CHO cells of normal or UV-sensitive phenotypes were analyzed for their ability to remove DNA adducts produced by the carcinogen 7-BrMeBA. At a dose of 0.1 μM, which reduced the survival of the normal AA8 cells to ∼90 % and the mutant UV5 cells to ∼20%, the frequency of adducts was 5-6 per 106 nucleotides for both cell types, and AA8 cells removed ∼30% of the adducts in 8 h and ∼55% in 24 h. In contrast, UV5 and mutants from four other genetic complementation groups had no significant removal. Binding of 7-BrMeBA did not vary through the cell cycle in synchronous cultures. At a dose of mutagen (0.07 μM) resulting in ∼25% survival of asynchronous UV5, the survival of synchronous cultures rose about threefold from early G1 to early S phase and then decreased somewhat in late S/G2. At a dose (0.28 μM) producing similar survival of asynchronous cultures, AA8 cells differed qualitatively in that survival decreased progressively by 5-to 10-fold between early G1 and the early part of S, and rose steeply through late S/G2 to give a 10-to 20-fold increase. We conclude that DNA repair is the major determinant of variations in survival through the cycle in normal cells. The patterns observed are consistent with a mechanism of killing in AA8 cells in which adducts disrupt DNA replication, while in UV5 cells transcriptional blocks or other effects may govern lethality. Induced mutations at the aprt and hprt loci showed changes through the cycle in both AA8 and UV5 cells, and the patterns were not readily explainable by the action of repair.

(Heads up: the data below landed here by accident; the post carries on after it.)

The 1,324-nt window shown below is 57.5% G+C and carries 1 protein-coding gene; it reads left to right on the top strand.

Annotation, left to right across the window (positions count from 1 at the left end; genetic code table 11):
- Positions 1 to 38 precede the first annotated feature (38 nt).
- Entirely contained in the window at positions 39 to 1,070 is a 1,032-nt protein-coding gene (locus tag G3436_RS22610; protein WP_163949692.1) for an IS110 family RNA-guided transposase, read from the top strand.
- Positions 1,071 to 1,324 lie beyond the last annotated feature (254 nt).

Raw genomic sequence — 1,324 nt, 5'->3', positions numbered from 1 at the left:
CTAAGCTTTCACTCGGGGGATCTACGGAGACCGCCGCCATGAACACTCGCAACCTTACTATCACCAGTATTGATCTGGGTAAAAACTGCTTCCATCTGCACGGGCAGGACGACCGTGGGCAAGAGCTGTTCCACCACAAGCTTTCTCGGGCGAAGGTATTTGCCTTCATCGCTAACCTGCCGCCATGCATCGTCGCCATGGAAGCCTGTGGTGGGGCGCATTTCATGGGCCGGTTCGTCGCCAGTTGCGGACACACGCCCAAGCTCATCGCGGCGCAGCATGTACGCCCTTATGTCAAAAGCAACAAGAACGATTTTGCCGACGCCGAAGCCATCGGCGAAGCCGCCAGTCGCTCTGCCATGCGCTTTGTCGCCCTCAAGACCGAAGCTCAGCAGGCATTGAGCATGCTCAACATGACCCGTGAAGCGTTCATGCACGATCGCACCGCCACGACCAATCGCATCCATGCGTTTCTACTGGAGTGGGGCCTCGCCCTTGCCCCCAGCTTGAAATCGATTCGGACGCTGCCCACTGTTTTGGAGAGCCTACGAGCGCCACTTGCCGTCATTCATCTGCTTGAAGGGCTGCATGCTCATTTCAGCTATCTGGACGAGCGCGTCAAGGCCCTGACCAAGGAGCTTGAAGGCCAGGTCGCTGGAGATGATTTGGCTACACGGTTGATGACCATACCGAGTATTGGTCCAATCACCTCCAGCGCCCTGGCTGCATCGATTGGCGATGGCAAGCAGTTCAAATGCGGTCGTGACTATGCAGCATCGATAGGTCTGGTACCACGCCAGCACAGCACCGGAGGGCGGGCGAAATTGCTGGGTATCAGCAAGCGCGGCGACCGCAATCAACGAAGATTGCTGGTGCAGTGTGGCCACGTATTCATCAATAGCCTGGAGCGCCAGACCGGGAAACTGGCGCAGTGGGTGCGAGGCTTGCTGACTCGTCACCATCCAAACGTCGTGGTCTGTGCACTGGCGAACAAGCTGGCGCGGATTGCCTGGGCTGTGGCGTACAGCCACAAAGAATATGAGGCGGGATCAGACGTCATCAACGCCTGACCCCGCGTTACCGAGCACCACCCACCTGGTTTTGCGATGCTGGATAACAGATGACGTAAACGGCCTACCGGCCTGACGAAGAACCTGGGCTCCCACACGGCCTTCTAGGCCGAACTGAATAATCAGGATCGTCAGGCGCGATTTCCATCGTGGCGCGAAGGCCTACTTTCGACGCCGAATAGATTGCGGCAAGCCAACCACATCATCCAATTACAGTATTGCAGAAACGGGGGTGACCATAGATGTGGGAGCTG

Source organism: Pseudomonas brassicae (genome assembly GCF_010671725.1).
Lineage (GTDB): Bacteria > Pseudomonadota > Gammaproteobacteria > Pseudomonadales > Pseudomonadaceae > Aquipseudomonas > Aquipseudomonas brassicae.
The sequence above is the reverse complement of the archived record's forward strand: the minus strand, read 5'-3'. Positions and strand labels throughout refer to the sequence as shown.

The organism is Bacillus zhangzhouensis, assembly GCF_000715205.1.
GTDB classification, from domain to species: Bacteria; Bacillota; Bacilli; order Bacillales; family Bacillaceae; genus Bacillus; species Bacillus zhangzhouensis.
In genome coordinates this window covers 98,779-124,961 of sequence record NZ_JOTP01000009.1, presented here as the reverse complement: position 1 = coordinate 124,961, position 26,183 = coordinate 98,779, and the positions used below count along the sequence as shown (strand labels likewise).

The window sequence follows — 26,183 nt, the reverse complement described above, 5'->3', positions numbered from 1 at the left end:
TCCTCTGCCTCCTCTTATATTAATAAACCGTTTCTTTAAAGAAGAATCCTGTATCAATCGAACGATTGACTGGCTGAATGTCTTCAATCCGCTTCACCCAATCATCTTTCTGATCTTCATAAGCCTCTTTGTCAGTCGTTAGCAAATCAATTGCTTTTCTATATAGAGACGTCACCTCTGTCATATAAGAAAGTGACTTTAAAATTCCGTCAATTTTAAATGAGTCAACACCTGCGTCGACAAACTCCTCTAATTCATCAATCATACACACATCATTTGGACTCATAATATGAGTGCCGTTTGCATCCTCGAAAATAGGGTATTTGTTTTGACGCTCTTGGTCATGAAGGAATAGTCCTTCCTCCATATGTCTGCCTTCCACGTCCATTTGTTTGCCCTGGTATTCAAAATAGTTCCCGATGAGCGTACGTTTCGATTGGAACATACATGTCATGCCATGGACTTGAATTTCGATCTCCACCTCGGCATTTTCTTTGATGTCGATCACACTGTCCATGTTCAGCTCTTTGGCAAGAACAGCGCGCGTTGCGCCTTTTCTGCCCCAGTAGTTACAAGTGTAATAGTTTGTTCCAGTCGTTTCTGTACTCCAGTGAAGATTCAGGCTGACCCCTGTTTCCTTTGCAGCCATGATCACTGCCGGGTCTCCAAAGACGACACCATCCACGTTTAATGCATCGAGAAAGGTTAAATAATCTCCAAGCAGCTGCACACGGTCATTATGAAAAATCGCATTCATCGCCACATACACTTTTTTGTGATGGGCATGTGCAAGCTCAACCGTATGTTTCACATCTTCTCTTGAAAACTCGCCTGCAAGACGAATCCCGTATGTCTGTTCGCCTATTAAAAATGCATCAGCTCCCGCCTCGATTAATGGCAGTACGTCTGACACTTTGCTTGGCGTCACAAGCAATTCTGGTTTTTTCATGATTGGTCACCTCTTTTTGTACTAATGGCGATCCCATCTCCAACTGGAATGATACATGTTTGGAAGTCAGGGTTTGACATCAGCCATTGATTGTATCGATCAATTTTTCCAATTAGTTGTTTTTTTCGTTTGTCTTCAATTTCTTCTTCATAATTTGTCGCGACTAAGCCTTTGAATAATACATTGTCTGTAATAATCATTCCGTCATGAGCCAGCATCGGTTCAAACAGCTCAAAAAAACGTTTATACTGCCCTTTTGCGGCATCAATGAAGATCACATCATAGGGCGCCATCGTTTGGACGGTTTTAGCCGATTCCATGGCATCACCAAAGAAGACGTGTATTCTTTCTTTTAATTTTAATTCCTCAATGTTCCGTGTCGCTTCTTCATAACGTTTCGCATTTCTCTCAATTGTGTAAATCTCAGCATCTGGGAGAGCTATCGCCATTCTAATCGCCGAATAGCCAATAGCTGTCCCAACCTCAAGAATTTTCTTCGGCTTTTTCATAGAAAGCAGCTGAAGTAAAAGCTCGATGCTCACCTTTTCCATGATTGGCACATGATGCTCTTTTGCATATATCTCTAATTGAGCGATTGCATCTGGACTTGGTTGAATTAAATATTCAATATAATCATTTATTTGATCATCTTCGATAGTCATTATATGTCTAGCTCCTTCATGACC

ASJC Scopus subject areas
- Cell Biology